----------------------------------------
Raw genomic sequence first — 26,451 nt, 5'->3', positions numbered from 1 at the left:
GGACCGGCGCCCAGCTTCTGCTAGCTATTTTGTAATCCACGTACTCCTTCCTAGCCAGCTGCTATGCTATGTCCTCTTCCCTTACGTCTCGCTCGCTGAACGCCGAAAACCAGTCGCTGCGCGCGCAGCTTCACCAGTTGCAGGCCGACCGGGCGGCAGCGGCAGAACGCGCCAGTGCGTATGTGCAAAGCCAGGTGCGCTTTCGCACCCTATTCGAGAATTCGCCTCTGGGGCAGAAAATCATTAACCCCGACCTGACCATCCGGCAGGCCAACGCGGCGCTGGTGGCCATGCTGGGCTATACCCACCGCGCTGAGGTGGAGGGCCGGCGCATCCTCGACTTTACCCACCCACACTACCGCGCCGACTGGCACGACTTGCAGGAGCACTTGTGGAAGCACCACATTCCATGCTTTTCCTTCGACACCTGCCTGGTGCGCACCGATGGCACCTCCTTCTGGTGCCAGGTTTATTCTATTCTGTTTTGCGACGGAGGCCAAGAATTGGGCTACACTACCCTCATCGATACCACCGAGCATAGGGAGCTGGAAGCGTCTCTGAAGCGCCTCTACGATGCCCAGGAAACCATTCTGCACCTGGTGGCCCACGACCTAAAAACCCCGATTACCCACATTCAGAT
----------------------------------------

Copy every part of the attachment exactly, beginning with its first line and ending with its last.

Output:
Raw genomic sequence first — 26,451 nt, 5'->3', positions numbered from 1 at the left:
GGACCGGCGCCCAGCTTCTGCTAGCTATTTTGTAATCCACGTACTCCTTCCTAGCCAGCTGCTATGCTATGTCCTCTTCCCTTACGTCTCGCTCGCTGAACGCCGAAAACCAGTCGCTGCGCGCGCAGCTTCACCAGTTGCAGGCCGACCGGGCGGCAGCGGCAGAACGCGCCAGTGCGTATGTGCAAAGCCAGGTGCGCTTTCGCACCCTATTCGAGAATTCGCCTCTGGGGCAGAAAATCATTAACCCCGACCTGACCATCCGGCAGGCCAACGCGGCGCTGGTGGCCATGCTGGGCTATACCCACCGCGCTGAGGTGGAGGGCCGGCGCATCCTCGACTTTACCCACCCACACTACCGCGCCGACTGGCACGACTTGCAGGAGCACTTGTGGAAGCACCACATTCCATGCTTTTCCTTCGACACCTGCCTGGTGCGCACCGATGGCACCTCCTTCTGGTGCCAGGTTTATTCTATTCTGTTTTGCGACGGAGGCCAAGAATTGGGCTACACTACCCTCATCGATACCACCGAGCATAGGGAGCTGGAAGCGTCTCTGAAGCGCCTCTACGATGCCCAGGAAACCATTCTGCACCTGGTGGCCCACGACCTAAAAACCCCGATTACCCACATTCAGAT